Monthly Archives: June 2010

Wilfred Thesiger, Arabian Sands

The book begins with a quick summary of Thesiger’s early life before describing travels he made over several years in the late 1940′s in and around Arabia’s Empty Quarter. These were the final years of much that had been a way of life for centuries: totally nomadic tribes, use of camels and traditional boats for most transport – and of slavery. Already, though, oil companies were drawn to the area by domed hills that would bring wealth and sweep most of this away.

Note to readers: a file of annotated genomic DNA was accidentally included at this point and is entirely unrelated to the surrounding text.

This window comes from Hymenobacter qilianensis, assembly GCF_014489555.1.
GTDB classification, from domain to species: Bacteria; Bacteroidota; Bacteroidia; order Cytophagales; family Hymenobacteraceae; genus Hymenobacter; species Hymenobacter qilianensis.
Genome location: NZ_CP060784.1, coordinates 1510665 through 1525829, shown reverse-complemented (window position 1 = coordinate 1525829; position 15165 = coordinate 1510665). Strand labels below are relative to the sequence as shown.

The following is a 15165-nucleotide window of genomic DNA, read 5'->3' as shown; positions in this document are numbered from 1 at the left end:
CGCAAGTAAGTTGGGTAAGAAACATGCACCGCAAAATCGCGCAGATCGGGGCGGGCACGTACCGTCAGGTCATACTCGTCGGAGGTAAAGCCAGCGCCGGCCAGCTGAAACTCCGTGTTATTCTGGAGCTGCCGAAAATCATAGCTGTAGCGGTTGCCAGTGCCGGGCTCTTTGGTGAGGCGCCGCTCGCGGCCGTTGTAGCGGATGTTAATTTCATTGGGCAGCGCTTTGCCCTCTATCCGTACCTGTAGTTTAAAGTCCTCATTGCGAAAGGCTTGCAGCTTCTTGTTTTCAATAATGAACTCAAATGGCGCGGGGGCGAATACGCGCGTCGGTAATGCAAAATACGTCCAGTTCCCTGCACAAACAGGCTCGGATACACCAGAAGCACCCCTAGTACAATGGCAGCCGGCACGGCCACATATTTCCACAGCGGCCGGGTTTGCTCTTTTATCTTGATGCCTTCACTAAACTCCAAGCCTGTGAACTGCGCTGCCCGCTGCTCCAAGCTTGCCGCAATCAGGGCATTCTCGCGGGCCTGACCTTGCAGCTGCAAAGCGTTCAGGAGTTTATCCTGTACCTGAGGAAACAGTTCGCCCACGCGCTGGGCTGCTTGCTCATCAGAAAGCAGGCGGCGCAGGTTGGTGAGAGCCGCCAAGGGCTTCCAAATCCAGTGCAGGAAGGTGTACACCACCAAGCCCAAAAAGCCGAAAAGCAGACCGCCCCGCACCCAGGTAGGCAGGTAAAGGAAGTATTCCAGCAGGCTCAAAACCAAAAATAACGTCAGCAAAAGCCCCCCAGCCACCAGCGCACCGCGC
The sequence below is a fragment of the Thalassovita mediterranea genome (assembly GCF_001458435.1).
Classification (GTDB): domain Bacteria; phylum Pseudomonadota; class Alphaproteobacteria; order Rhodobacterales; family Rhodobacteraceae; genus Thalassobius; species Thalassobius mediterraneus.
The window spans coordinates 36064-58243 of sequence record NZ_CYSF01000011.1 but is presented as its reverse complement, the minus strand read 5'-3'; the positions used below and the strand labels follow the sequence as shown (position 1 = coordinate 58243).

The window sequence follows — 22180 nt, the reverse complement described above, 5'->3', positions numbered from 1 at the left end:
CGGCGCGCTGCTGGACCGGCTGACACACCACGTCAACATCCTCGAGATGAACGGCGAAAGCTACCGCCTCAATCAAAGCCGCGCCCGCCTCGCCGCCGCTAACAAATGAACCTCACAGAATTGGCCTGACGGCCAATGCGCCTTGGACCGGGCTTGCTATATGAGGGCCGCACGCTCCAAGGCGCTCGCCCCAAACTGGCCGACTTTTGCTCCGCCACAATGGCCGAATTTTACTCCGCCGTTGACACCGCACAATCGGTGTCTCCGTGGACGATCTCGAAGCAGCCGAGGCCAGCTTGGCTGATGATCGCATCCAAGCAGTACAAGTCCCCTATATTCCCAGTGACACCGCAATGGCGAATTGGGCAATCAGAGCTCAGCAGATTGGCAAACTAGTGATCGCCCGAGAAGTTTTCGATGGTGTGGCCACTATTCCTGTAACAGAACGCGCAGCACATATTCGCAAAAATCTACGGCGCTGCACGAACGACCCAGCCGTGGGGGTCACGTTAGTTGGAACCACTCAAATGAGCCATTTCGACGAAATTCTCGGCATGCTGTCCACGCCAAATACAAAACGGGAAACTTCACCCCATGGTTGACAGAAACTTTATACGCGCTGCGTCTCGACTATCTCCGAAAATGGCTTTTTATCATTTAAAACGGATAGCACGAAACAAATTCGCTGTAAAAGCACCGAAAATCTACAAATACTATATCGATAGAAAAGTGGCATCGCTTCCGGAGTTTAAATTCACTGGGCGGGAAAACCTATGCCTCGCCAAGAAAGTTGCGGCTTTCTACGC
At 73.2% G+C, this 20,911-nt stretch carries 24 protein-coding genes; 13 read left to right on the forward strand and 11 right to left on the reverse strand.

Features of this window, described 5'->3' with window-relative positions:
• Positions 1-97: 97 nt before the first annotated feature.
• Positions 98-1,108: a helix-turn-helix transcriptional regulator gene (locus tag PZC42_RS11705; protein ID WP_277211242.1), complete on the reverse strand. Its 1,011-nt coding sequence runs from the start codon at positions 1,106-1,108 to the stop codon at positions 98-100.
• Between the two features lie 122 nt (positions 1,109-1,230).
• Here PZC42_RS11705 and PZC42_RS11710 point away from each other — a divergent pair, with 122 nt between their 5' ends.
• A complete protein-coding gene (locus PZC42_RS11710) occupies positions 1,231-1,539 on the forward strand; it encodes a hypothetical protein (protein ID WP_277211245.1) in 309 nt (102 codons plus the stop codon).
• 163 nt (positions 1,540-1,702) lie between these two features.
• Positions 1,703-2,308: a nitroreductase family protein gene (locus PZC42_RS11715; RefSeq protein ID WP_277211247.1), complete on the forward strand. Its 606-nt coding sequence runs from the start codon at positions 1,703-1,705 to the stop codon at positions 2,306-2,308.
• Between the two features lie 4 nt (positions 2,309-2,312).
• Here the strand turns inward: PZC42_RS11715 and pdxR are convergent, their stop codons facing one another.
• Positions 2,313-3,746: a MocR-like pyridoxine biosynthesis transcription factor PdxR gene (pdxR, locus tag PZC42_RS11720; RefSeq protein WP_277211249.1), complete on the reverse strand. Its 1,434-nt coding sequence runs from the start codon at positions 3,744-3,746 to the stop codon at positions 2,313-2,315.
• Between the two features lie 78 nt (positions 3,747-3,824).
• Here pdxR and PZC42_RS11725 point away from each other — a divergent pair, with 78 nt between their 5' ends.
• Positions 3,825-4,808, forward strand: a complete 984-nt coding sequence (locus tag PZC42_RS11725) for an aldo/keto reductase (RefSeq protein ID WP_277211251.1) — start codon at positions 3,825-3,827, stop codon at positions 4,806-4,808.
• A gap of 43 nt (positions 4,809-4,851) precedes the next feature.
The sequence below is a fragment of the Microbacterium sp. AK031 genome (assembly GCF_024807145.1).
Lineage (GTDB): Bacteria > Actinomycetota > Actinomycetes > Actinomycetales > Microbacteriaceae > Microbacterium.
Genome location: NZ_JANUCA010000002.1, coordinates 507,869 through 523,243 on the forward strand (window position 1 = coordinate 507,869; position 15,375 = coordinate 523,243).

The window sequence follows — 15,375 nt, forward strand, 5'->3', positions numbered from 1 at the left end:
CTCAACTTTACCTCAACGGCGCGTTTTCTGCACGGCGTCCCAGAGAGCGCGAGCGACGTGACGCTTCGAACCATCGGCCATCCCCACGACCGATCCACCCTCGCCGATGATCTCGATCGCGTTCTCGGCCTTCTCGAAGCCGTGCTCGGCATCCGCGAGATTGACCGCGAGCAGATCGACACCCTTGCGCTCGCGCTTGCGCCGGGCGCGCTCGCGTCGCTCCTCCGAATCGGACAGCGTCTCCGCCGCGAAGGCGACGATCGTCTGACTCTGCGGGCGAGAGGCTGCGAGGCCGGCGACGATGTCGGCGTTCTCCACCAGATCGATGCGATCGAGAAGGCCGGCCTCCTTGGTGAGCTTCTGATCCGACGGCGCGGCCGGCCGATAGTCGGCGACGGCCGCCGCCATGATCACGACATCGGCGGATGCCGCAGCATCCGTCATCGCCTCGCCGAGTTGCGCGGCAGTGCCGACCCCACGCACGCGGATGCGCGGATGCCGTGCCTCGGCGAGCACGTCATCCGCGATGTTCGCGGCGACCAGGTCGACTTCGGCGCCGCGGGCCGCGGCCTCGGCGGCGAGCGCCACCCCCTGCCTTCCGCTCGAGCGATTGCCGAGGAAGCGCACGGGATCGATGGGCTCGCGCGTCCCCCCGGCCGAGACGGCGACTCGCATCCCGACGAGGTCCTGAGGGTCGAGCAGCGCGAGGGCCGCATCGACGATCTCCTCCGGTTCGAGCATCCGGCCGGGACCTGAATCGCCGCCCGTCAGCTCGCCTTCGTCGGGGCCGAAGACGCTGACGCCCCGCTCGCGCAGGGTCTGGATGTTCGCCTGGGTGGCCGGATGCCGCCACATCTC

Few would be willing to endure the privations that Thesiger experiences and even welcomes (for example, travelling some 400 miles between wells), and the risks which he assures us were posed by hostile tribes. In the introduction, Rory Stewart claims him as an early hippie rather than a late colonialist, but he is very pragmatic and not in search of spiritual enlightenment. You’ll learn a lot about camels from reading this book. And, unlike certain other travel writers, he doesn’t try to make the reader envious of him for having been denied his experiences.

Thesiger was also a fine photographer and the text is illustrated with several photographs of these journeys.

  • Paperback: 400 pages
  • Publisher: Penguin Classics; Reissue edition (25 Oct 2007)
  • ISBN-10: 0141442077
  • ISBN-13: 978-0141442075
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